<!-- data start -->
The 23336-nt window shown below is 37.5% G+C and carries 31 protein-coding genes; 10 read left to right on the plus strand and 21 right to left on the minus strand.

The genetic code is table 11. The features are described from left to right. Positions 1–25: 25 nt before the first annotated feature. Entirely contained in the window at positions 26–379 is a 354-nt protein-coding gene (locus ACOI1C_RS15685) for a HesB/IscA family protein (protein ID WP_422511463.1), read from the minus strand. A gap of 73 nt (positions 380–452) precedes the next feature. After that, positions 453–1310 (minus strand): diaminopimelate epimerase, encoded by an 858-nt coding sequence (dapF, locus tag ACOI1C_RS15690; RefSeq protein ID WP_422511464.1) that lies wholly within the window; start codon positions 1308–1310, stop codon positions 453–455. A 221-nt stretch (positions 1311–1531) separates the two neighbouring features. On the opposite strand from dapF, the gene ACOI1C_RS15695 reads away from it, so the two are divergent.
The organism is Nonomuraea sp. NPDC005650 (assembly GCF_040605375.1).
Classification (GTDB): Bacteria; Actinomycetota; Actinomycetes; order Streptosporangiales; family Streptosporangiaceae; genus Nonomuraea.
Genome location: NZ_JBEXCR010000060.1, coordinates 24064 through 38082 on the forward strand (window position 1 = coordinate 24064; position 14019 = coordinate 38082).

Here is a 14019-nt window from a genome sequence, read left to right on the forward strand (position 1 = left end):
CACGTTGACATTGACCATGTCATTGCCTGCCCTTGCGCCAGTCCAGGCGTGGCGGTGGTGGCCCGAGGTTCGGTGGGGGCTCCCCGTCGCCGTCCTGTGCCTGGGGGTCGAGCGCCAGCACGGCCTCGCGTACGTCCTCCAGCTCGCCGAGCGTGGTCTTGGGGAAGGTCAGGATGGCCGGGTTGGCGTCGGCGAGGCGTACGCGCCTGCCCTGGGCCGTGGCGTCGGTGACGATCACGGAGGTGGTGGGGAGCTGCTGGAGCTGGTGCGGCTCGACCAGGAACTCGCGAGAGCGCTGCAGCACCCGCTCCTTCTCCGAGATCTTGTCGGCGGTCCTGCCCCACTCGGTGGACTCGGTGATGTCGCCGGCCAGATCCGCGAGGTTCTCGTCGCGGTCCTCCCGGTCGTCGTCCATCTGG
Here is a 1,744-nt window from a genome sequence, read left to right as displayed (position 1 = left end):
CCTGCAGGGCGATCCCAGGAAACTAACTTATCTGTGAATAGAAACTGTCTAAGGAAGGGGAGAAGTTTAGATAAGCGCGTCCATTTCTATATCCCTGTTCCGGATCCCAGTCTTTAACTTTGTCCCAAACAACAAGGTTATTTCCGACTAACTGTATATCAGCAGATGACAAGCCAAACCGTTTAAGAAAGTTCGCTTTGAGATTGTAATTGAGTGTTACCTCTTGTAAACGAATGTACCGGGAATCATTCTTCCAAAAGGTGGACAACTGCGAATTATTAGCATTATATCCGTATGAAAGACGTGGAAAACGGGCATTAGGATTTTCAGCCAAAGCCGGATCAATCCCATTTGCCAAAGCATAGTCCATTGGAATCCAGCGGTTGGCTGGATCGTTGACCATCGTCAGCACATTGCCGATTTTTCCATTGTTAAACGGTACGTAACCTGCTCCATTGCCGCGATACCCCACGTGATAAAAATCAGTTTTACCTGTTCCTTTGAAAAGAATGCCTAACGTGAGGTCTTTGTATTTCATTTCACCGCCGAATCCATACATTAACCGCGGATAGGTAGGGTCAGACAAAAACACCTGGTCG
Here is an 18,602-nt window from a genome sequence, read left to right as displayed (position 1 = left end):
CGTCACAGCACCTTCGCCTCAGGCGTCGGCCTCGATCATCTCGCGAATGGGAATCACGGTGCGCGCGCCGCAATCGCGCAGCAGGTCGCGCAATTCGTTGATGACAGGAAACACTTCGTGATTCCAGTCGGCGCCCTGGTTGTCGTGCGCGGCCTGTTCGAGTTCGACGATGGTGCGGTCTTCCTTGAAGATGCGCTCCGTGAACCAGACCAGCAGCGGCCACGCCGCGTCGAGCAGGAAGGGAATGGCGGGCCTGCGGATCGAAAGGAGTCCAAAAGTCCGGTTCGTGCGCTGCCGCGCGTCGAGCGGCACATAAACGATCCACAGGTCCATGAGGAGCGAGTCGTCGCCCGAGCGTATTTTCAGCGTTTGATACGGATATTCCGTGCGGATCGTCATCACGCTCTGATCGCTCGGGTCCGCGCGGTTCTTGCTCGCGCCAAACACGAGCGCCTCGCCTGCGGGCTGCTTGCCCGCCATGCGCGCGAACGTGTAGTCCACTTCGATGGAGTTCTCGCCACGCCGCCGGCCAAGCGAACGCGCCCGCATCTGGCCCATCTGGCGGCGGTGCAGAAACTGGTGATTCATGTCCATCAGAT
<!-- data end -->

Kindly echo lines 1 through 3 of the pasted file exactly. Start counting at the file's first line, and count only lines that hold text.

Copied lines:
The 23336-nt window shown below is 37.5% G+C and carries 31 protein-coding genes; 10 read left to right on the plus strand and 21 right to left on the minus strand.

The genetic code is table 11. The features are described from left to right. Positions 1–25: 25 nt before the first annotated feature. Entirely contained in the window at positions 26–379 is a 354-nt protein-coding gene (locus ACOI1C_RS15685) for a HesB/IscA family protein (protein ID WP_422511463.1), read from the minus strand. A gap of 73 nt (positions 380–452) precedes the next feature. After that, positions 453–1310 (minus strand): diaminopimelate epimerase, encoded by an 858-nt coding sequence (dapF, locus tag ACOI1C_RS15690; RefSeq protein ID WP_422511464.1) that lies wholly within the window; start codon positions 1308–1310, stop codon positions 453–455. A 221-nt stretch (positions 1311–1531) separates the two neighbouring features. On the opposite strand from dapF, the gene ACOI1C_RS15695 reads away from it, so the two are divergent.
The organism is Nonomuraea sp. NPDC005650 (assembly GCF_040605375.1).